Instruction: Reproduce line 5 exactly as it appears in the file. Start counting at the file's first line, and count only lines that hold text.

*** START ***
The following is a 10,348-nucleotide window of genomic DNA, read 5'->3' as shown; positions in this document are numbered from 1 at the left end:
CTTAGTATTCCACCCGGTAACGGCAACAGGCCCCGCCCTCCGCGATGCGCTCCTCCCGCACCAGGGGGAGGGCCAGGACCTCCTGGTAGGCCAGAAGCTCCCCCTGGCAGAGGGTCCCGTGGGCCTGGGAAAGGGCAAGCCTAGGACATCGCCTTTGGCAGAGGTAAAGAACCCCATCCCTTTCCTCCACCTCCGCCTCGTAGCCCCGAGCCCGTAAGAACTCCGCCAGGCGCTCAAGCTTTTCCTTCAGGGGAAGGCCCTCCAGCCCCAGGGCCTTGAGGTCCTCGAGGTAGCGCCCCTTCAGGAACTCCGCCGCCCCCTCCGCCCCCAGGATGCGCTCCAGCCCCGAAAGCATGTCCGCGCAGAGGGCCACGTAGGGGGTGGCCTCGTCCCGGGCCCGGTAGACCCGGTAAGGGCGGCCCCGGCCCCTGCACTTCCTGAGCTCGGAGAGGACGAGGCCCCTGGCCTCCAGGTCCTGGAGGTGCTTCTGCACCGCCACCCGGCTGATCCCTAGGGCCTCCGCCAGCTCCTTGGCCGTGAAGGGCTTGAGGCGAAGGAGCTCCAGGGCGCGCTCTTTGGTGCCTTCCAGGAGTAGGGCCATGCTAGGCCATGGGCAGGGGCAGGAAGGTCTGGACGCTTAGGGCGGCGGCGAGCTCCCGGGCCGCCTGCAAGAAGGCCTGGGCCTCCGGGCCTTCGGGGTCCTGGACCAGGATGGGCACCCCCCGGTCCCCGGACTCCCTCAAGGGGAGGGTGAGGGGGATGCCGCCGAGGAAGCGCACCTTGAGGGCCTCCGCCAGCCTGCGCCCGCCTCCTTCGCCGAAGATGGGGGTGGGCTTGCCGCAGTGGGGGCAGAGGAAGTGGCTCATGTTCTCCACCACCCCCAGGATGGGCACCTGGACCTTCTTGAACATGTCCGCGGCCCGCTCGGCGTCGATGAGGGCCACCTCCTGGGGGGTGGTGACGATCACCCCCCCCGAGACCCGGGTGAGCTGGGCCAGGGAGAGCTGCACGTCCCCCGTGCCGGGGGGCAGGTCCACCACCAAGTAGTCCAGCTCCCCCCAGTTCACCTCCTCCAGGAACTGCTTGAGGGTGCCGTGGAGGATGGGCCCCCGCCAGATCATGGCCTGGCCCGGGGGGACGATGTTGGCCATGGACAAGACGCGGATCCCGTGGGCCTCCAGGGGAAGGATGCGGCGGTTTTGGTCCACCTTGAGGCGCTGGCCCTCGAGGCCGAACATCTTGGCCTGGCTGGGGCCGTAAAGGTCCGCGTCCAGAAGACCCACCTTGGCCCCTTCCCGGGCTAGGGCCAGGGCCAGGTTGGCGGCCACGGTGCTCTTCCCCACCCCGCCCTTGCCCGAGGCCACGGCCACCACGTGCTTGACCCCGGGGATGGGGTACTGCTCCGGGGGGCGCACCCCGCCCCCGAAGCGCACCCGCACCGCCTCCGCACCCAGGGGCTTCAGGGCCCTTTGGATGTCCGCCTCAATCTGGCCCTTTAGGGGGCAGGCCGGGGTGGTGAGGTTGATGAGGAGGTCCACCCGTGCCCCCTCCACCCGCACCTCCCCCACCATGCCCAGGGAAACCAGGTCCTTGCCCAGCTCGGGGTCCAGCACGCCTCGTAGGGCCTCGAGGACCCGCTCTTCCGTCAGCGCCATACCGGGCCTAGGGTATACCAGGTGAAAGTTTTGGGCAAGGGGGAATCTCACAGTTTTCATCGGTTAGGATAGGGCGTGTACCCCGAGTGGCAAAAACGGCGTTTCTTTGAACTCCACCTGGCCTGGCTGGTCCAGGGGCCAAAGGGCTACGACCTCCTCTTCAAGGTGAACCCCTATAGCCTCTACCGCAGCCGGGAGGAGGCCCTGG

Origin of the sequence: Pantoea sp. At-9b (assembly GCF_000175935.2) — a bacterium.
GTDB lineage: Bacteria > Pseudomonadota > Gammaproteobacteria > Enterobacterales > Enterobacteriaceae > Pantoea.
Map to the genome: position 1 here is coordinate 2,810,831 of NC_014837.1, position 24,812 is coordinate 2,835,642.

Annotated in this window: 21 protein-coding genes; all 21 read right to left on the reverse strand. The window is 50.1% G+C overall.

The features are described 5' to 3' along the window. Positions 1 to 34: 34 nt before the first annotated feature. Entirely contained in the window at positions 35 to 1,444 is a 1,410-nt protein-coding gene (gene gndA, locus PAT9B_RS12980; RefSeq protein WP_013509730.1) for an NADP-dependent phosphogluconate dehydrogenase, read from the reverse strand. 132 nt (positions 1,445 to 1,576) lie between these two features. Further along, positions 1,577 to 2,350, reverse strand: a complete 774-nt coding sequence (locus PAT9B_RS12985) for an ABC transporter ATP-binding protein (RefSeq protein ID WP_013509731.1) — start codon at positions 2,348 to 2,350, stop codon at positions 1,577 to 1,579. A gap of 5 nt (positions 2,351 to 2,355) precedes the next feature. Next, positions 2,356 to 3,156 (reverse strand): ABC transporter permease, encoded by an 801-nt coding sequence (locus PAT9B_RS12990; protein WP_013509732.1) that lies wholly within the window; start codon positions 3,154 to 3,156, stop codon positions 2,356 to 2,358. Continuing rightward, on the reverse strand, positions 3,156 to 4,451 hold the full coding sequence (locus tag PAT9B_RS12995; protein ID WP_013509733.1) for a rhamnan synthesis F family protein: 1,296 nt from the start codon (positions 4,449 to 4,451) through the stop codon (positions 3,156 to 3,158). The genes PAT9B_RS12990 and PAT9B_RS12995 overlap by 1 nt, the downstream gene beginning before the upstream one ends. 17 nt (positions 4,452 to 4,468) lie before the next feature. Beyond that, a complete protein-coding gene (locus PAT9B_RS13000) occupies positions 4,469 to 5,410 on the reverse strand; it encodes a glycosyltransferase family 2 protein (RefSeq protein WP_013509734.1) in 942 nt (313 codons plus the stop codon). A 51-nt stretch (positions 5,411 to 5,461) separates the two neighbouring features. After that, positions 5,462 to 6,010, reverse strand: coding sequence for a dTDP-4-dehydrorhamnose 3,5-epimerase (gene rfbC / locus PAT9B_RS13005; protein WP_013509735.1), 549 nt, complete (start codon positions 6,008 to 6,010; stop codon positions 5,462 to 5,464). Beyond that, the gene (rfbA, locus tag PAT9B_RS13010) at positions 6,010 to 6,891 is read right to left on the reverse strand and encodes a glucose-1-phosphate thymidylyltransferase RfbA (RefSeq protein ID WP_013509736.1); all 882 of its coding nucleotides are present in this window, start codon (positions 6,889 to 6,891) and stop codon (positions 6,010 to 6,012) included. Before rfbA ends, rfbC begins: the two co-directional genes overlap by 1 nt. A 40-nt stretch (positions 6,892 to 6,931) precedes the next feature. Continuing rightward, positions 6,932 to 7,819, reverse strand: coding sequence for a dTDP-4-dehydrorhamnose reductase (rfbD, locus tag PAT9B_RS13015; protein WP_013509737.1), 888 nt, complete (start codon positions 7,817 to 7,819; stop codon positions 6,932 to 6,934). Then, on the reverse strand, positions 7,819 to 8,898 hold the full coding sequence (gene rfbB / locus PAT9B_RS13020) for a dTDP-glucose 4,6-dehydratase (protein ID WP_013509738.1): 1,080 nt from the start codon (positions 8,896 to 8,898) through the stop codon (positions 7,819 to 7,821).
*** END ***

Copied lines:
Map to the genome: position 1 here is coordinate 2,810,831 of NC_014837.1, position 24,812 is coordinate 2,835,642.